Selection and Use of Lavalier
written by Fred Ginsburg, C.A.S.
There are two types of wind noise: Contact and Acoustic. (Sound
Contact wind noise is the one we most frequently associate with
That is the distortion caused when wind strikes the diaphragm of the
The solution is to use a good windscreen. Which you will have to
make yourself, because the flimsy little puffs of acoustic foam that
come with most lavaliers are merely breath pop filters, not real
The simplest tool for blocking wind is to
salvage the foam booty that makes up the working end of a
video head cleaning swab.
After you service your video heads, save these sticks!
Believe me, the micro dust collected from a video head will
not affect sound quality on a windscreen.
Pull the foam tips off of the wooden sticks, and then slice
them open at the base to form a foam cap.
Slide the foam over your favorite lavalier, and instant
windscreen. Since these screens are disposable, feel free to
color them with markers for less visibility.
"Ipod DJ Package
If rigging under clothing, feel free to sandwich them inside of
your sticky triangles. So what if the tape destroys them!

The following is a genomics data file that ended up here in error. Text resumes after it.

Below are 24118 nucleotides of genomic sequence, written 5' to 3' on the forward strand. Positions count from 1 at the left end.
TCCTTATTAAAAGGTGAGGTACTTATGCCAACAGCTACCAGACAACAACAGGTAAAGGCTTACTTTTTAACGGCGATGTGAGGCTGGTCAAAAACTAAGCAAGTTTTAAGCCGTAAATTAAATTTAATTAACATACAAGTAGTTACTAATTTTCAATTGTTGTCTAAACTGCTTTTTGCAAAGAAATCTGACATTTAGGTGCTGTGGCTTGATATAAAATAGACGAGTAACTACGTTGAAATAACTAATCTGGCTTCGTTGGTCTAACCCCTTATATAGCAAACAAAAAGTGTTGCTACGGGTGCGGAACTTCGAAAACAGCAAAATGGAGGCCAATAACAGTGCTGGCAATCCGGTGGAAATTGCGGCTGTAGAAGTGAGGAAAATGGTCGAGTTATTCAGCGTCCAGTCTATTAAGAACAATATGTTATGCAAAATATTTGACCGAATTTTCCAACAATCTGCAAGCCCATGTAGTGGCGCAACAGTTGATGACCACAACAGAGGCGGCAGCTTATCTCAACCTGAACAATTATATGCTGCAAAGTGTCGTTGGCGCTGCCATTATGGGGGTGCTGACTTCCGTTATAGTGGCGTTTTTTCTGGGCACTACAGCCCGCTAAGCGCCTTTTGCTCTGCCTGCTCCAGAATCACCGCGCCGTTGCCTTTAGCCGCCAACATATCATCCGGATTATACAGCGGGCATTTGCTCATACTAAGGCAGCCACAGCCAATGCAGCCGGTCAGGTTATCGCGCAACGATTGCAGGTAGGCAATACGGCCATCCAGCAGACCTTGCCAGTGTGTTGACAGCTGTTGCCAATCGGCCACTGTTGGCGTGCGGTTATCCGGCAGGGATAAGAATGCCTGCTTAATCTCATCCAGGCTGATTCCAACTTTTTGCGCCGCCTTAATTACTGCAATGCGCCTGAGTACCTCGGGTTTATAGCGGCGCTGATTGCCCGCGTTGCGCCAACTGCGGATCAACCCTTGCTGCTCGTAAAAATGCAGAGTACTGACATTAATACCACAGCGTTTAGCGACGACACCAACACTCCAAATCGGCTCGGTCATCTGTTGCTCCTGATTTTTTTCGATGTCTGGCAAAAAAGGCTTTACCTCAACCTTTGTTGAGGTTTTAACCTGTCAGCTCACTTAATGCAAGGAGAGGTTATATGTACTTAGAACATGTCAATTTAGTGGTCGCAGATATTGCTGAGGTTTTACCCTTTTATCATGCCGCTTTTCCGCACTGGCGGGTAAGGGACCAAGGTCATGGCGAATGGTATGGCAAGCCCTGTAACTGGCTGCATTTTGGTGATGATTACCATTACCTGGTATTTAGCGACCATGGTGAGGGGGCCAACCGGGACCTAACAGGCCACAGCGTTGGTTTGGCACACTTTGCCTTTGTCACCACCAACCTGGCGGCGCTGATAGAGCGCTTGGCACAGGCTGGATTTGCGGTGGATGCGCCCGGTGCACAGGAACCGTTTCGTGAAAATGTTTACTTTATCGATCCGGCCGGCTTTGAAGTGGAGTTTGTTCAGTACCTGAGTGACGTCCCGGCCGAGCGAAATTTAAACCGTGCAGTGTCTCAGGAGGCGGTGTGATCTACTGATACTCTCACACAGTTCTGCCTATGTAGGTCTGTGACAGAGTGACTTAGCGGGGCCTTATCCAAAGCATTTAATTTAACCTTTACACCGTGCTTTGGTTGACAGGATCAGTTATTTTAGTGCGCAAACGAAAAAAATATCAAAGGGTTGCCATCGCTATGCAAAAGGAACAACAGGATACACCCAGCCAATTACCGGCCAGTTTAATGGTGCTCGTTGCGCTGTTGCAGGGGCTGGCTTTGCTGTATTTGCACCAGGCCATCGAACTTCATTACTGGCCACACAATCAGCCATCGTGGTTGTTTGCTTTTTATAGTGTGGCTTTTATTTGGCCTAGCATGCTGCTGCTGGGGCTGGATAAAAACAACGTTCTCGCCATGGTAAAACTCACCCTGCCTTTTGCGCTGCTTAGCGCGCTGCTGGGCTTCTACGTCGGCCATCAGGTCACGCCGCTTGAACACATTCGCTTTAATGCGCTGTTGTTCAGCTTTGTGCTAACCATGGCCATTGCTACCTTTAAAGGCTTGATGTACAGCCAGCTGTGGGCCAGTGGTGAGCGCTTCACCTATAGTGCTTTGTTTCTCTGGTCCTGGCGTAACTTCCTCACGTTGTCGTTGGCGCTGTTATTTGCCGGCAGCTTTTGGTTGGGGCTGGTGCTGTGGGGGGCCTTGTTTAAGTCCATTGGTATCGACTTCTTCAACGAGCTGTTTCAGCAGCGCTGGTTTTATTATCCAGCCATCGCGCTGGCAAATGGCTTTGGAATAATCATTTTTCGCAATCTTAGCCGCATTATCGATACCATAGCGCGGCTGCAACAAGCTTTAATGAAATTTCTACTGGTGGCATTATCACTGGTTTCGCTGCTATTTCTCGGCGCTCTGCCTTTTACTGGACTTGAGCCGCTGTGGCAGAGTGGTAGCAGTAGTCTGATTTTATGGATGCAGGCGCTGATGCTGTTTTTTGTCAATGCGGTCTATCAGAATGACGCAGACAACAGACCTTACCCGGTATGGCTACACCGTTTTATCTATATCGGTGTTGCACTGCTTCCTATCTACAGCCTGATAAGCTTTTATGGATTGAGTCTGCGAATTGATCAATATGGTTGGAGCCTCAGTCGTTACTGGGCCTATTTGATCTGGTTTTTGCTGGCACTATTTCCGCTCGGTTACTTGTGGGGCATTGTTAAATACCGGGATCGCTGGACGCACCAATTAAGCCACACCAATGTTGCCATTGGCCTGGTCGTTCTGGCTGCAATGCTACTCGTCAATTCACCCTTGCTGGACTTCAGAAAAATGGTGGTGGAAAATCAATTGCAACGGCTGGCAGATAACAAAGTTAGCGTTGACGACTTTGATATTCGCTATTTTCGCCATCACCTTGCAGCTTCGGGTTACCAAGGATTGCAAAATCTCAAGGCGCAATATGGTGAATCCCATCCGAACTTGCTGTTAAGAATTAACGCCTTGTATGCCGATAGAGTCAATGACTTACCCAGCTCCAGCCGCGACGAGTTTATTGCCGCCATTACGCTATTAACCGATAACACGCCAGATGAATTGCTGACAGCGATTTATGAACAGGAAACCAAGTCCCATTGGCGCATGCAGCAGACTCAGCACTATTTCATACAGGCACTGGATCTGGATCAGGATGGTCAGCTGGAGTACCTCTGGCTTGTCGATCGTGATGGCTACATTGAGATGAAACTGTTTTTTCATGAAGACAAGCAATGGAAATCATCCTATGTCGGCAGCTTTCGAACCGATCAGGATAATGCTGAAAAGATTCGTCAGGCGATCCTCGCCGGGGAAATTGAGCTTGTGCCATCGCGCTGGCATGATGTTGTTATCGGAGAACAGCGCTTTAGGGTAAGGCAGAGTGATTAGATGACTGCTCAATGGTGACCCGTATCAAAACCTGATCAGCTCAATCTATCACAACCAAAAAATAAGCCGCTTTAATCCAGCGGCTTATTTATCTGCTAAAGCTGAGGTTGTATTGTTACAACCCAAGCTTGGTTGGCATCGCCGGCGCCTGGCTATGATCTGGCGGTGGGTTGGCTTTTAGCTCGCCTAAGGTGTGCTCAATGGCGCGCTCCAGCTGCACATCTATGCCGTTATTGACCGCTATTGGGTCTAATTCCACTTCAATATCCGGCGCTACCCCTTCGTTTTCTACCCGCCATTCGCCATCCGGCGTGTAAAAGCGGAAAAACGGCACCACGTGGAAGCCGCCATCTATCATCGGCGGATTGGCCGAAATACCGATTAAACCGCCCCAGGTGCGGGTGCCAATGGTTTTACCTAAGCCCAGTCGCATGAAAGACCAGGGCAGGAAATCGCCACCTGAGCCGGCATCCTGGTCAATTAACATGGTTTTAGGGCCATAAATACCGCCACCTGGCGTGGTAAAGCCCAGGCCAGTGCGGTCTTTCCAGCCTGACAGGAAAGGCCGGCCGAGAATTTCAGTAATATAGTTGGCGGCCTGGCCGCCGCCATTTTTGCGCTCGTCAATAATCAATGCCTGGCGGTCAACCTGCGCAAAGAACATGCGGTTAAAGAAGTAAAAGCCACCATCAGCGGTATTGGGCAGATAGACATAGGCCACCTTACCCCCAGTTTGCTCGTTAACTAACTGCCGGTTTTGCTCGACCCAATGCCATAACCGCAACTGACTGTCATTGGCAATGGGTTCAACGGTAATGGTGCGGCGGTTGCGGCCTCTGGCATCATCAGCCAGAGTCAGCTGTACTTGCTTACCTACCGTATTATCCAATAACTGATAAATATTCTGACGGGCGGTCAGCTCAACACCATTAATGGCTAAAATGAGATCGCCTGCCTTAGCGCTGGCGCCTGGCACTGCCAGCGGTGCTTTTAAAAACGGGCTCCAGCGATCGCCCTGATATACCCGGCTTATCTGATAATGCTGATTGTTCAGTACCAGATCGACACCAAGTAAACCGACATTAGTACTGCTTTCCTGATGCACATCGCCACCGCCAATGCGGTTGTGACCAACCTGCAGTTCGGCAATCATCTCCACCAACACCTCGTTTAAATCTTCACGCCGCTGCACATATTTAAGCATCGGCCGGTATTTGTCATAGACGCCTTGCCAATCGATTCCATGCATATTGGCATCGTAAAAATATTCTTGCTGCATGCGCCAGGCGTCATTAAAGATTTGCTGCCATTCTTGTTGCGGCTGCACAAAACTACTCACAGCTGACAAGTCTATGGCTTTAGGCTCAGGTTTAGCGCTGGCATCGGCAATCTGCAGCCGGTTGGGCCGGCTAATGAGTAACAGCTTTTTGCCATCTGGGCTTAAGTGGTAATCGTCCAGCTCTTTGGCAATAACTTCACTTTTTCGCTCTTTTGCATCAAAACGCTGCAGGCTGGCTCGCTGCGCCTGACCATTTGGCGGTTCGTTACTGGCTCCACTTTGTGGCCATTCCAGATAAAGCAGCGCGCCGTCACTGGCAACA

A greater level of wind protection can be achieved by placing an
oversize metal grill (such as from an ECM-55) over the foam.
Another trick is to wrap a layer of cheesecloth over the foam and
"PA Package #1"
For visible mics, snip the fingertips off of a pair of wool
knit children's winter gloves, and pull the wool "caps" over
the cheesecloth. With a layer of wool, cheesecloth, and foam
-- you're very well insulated from wind noise.
When hiding lavaliers inside heavy winter coats, a good
technique is to bring the mic to the outside of the coat (to
avoid excessive muffling) and to hide the mic under a patch
of cloth or felt.
These patches are readily obtained as "sample" swatches
from any fabric store.
The other type of wind noise is Acoustic.
That is the sound of the wind howling through the trees or
between the buildings. It is a form of background noise,
like traffic noise, and cannot be eliminated by the use of a
Your best solution is to keep the mics close to talent.
Rolling off the bass frequencies also helps a little, but
wind howling is often all over the frequency spectrum.